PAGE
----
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Application Delivery Controller | @CloudExpo #SDN #VM #AI #Virtualization
Part 1 - Application Delivery got its start in the form of network-based load balancing hardware
By: Peter Silva
Apr. 5, 2017 12:00 PM
A Little History
Figure 1: Network-based load balancing appliances.
With the advent of virtualization and cloud computing, the third iteration of ADCs arrived as software delivered virtual editions intended to run on hypervisors. Virtual editions of application delivery services have the same breadth of features as those that run on purpose-built hardware and remove much of the complexity from moving application services between virtual, cloud, and hybrid environments. They allow organizations to quickly and easily spin-up application services in private or public cloud environments.
Basic Application Delivery Terminology
Node, Host, Member, and Server
The second concept is a member (sometimes, unfortunately, also called a node by some manufacturers). A member is usually a little more defined than a server/node in that it includes the TCP port of the actual application that will be receiving traffic. For instance, a server named www.example.com may resolve to an address of 172.16.1.10, which represents the server/node, and may have an application (a web server) running on TCP port 80, making the member address 172.16.1.10:80. Simply put, the member includes the definition of the application port as well as the IP address of the physical server. We will refer to this as the service.
Why all the complication? Because the distinction between a physical server and the application services running on it allows the ADC to individually interact with the applications rather than the underlying hardware or hypervisor. A host (172.16.1.10) may have more than one service available (HTTP, FTP, DNS, and so on). By defining each application uniquely (172.16.1.10:80, 172.16.1.10:21, and 172.16.1.10:53), the ADC can apply unique load balancing and health monitoring based on the services instead of the host. However, there are still times when being able to interact with the host (like low-level health monitoring or when taking a server offline for maintenance) is extremely convenient.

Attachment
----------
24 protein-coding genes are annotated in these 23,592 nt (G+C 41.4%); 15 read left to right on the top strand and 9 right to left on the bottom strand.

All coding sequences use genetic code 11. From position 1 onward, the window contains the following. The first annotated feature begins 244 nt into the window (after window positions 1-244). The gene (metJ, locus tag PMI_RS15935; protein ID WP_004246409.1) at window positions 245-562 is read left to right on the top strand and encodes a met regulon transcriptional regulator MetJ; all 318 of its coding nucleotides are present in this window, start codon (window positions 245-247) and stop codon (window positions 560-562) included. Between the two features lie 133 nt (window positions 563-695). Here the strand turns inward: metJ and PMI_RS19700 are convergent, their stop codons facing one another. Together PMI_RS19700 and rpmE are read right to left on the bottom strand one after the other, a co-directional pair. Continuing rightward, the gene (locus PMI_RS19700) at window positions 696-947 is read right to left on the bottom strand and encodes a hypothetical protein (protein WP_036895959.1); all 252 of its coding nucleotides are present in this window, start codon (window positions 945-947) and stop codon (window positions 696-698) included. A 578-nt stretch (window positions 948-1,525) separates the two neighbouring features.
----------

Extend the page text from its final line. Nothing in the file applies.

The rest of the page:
Most load balancing-based technology uses some concept to represent the host, or physical server, and another to represent the services available on it— in this case, simply host and services.
Pool, Cluster, and Farm
The key element here is that all systems have a collective object that refers to “all similar services” and makes it easier to work with them as a single unit. This collective object—a cluster—is almost always made up of services, not hosts.
Putting It All Together
Figure 2: Application Delivery comprises four basic concepts—virtual servers, clusters, services, and hosts.
While the diagram above may not be representative of a real-world deployment, it does provide the elemental structure for continuing a discussion about application delivery basics.
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